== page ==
Barron, K. (2020). Carté DIEM: The Circular Economy Bank Ramping Up Resales For Generation Flux. Accessed 30 March 2021 at: https://www.forbes.com/sites/katiebaron/2020/10/06/cart-diem-the-circular-economy-bank-ramping-up-resales-for-generation-flux/ 

DIEM. (2021). Sustainability. Accessed 30 March 2021 at: https://cartediem.org/#section_2 

Ellen MacArthur Foundation. (2020). The circular economy: a transformative Covid-19 recovery strategy: How policymakers can pave the way to a low carbon, prosperous future. Accessed 13 April 2021 at: https://www.ellenmacarthurfoundation.org/assets/downloads/The-circular-economy-a-transformative-Covid19-recovery-strategy.pdf

ING. (2020). Learning from consumers: How shifting demands are shaping companies’ circular economy transition. Accessed 30 March at: https://www.ingwb.com/media/3076131/ing-circular-economy-survey-2020-learning-from-consumers.pdf 

Stylus. (2020). DIEM the circular economy bank rethinking resales. Accessed 30 March at:   https://www.stylus.com/diem-the-circular-economy-bank-rethinking-resales

The World Bank. (2020). COVID-19 to Plunge Global Economy into Worst Recession since World War II. Accessed 28 April 2021 at: https://www.worldbank.org/en/news/press-release/2020/06/08/covid-19-to-plunge-global-economy-into-worst-recession-since-world-war-ii


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About project Circular X

Project Circular X is about ‘Experimentation with Circular Service Business Models’. It is an ambitious research project funded by the European Research Council (ERC) which supports top researchers from anywhere in the world. Project CIRCULAR X runs from 2020-2025.  The project is led by Principal Investigator (PI) Prof Dr Nancy Bocken, who is joined by a multidisciplinary team of researchers at Maastricht Sustainability Institute (MSI), Maastricht School of Business and Economics, Maastricht University. The project cooperates with businesses who want to innovate towards the circular economy.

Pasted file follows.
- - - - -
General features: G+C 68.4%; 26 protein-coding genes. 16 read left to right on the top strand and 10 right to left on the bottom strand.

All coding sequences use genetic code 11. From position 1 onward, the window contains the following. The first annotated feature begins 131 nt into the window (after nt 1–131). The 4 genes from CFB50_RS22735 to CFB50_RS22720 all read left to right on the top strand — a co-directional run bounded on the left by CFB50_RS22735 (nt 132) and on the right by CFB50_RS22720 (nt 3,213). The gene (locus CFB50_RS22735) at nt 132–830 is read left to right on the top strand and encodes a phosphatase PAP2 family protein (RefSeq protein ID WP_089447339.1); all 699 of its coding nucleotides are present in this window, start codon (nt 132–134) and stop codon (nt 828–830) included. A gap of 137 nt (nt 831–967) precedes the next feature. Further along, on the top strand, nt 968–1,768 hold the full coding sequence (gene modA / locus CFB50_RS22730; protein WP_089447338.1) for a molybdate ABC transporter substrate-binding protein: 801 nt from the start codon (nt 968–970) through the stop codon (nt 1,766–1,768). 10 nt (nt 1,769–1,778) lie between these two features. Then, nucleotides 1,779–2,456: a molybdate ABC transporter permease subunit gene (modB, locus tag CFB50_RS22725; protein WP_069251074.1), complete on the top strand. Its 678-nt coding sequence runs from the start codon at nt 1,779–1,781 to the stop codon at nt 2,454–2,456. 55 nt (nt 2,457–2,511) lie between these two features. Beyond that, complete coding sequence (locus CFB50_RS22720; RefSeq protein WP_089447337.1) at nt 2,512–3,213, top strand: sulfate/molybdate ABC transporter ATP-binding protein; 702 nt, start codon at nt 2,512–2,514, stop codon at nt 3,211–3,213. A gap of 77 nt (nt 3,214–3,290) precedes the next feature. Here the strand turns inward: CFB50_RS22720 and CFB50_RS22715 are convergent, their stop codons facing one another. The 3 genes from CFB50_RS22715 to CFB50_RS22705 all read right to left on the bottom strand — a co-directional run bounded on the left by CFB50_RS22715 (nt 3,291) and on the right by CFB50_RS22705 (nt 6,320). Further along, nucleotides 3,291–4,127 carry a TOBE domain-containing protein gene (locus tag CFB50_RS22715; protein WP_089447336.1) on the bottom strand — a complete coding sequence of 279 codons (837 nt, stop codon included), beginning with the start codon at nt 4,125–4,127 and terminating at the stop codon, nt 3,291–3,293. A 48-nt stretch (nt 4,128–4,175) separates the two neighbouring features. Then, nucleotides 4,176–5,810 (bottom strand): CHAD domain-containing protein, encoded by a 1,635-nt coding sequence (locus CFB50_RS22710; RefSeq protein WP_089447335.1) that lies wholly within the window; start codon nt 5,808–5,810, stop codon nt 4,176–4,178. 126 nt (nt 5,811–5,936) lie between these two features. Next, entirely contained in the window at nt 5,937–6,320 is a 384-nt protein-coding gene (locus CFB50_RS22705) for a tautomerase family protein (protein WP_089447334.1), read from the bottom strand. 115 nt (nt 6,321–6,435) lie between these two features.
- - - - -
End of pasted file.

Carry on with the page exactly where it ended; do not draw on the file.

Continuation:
Project Circular X addresses a new and urgent issue: experimentation with circular service business models (CSBMs). Examples of such new business models include companies shifting from selling products to selling services and introducing lifelong warrantees to extend product lifetimes. However, CSBMs are far from mainstream and research focused on experimentation is little understood.  The research aims to conduct interdisciplinary research with 4 objectives: 

  1. Advancing understanding of CSBMs; their emergence and impacts 
  2. Advancing knowledge on CSBM experimentation 
  3. Developing CSBM experimentation tools
  4. Designing and deploying CSBM experimentation labs
Funding source 

This project has received funding from the European Research Council (ERC) under the European Union’s Horizon 2020 research and innovation programme, grant agreement No. 850159.  

Using of this information

When you refer to this case, please use the following source:

Circular X. (2021) Case study: Carté DIEM - The bank of 'things'. Accessed from www.circularx.eu